STEVENS: And I think that the people of South Carolina really don`t particularly care who came in second or third.

Ron Paul came in second last time, and Huntsman(ph) came in, he got 17 percent --

MADDOW: Right, that`s --

STEVENS: People would kill for 17 percent in this race.

MADDOW: Yes --

STEVENS: It didn`t mean anything in South Carolina. I think they`re going to have their -- each of these races are going to be more hermetically sealed than not.

And I think that your ability to compete in South Carolina is going to be dependent upon what kind of campaign you wage in South Carolina.

HEILEMANN: But here are two -- but here are two other facts, right. The first is that the margins going to matter, right?

Coming in -- if Trump is at 28 and the second place finishes at 24, and then there`s a ten-point gap between that and --


HEILEMANN: Third place, that`s a different second place than four guys between 15 and 19, right?

That`s a difference --

MADDOW: People remember the margins --

HEILEMANN: Well, I think --

MADDOW: I mean, in terms of like looking ahead to the next stage.

HEILEMANN: I think it will be a lot harder to make a claim that you have - - that you were the dominant establishment mainstream player if they`re all bunched up.

But it`s a model. There might not be winning wing, right? --

MADDOW: Yes --

HEILEMANN: Whereas as if Chris Christie is down at 4 percent tomorrow night, it`s going to be hard for Christie to continue to go on with this campaign.

MADDOW: Right --

HEILEMANN: Whereas if it`s at 14, he`s going to stand up and say I can still go --

O`DONNELL: Stuart --

HEILEMANN: Win(ph) South Carolina --

O`DONNELL: What does tomorrow night mean to Republican campaign investors? You`ve worked with these people, you`ve seen how they react to these election nights.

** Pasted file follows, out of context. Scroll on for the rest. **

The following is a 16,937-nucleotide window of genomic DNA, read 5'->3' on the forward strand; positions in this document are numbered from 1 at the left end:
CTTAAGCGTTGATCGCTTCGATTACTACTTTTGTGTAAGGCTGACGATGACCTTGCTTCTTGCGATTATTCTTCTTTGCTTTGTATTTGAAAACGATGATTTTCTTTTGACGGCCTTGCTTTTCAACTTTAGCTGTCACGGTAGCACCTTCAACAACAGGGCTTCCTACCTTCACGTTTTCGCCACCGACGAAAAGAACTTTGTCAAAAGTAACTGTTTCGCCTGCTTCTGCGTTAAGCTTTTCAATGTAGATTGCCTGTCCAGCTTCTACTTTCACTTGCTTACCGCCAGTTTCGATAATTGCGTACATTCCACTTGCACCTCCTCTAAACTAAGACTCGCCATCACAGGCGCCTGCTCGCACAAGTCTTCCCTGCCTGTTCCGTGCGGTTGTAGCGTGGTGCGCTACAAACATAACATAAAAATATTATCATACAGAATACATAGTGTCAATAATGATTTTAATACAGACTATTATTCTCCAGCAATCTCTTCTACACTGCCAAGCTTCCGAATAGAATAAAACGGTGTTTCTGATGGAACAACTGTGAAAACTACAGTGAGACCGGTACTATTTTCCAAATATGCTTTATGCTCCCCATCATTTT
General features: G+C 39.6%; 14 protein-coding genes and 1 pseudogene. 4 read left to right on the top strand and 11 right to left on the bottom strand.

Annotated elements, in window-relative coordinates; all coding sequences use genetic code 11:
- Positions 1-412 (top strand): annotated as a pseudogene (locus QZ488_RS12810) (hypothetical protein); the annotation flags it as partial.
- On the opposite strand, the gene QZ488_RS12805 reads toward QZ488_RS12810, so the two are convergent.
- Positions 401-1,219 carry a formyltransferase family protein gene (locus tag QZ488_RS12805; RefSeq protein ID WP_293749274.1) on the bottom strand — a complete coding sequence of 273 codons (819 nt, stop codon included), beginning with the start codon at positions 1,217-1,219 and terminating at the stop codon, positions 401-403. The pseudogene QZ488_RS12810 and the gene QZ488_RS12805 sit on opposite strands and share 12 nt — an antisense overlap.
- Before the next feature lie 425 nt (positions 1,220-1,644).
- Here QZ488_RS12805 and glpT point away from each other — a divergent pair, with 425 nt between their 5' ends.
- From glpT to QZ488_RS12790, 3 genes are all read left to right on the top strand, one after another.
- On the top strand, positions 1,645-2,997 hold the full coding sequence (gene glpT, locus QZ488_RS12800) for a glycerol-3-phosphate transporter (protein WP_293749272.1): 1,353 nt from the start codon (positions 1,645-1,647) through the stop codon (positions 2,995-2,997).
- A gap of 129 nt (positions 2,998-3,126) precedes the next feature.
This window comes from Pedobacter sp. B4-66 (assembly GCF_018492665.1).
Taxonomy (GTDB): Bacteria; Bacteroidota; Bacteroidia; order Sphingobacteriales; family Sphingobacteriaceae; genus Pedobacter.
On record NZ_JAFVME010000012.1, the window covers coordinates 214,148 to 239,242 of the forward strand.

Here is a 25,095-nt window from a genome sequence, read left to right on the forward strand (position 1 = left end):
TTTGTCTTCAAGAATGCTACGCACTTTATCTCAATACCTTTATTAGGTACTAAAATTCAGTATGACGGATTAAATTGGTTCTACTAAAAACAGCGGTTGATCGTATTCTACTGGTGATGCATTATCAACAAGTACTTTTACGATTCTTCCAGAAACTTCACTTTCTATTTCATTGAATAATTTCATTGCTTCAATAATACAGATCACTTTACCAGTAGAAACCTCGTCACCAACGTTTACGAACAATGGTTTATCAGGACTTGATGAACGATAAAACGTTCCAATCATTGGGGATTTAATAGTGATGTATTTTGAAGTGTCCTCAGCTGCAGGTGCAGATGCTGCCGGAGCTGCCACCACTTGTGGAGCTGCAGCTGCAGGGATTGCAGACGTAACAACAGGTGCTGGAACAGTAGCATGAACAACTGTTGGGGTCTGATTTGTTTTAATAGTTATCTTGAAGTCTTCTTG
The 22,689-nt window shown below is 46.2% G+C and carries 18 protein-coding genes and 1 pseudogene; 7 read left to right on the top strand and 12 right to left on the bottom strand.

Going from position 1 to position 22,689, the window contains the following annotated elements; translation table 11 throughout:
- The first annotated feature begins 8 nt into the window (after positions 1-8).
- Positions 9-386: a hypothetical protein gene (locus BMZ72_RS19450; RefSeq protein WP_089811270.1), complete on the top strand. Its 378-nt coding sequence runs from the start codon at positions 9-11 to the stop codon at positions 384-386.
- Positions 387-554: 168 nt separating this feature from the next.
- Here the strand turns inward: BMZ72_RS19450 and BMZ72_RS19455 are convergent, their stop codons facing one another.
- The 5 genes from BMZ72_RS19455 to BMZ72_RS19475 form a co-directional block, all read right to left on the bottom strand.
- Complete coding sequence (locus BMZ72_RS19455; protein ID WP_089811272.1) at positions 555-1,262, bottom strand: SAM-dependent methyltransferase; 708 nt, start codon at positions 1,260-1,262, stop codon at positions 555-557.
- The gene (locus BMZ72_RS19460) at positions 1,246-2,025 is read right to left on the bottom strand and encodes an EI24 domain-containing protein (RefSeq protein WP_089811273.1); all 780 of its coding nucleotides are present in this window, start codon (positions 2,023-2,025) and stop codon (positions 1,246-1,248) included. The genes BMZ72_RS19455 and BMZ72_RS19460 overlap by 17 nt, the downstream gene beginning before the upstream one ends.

STEVENS: Well, you know, because the Super PAC is such a different world. You know, campaigns never end because people want them to end, they end because they run out of money.

And now you`re leaning to a couple of donors to keep one campaign alive. So, if you go back to 2012, you had Gingrich who didn`t win anything, he won South Carolina.

You had Santorum who won Iowa eventually, but didn`t, you know -- took in a lot, he came back.

So, I think that the ability to stay in and endure pain is at a higher value now than it`s ever been before.

MADDOW: Although when Scott Walker quit, he had $14 million --

STEVENS: Right --

MADDOW: In his Super PAC account, he didn`t have anything in his campaign account.

And so having a Super PAC money, he felt like it wasn`t enough to keep him afloat because he couldn`t direct staff to do anything that he wanted to do.

I think the Super PAC money ends up --


MADDOW: Being harder, much slipperier in terms of whether or not --

O`DONNELL: Well --

MADDOW: It can actually help somebody --

O`DONNELL: Was it the Scott Walker decision, I want a future in Republican politics. I don`t want to stay --

MADDOW: I want to be --


O`DONNELL: In this long enough to prove that I don`t have a future in Republican --

STEVENS: I don`t think Scott Walker was ready to run for president. And - -


STEVENS: And to his credit --

MADDOW: Yes --

STEVENS: To his credit, he realized that when he started to run, and I think he -- I think that was smart.

I mean, because people don`t understand how difficult it is to run for president and how much more of a step up it is than anything else.

MADDOW: Yes, that`s great --

STEVENS: So he did --

O`DONNELL: The guys -- the Republicans --

STEVENS: And that`s to his credit --

O`DONNELL: Who are left --

MADDOW: Yes --

O`DONNELL: In this race have nothing to lose. Chris Christie has no future if he doesn`t have a future in this --

STEVENS: Right --

O`DONNELL: Campaign, right? --

STEVENS: Right --

O`DONNELL: I mean, the other people, Jeb Bush has no future if he doesn`t have a future in this campaign.

HEILEMANN: Well, who knows? I mean, Chris Christie, if he would have dropped out of this campaign, Hillary Clinton wins the presidency.

He could come back and run again in 2020 against Hillary Clinton as an incumbent -- as the Republican nominee.

I think that the point you made that`s the most important point and it combines with something Stuart said is, who among these mainstream conservatives, let`s call them that.

Is able to wage a successful campaign or potentially successful campaign against Donald Trump and Ted Cruz in South Carolina.

The Bush thing matters a huge amount in that respect. Because if you look at where Kasich is in South Carolina versus where Bush could be --

MADDOW: Yes --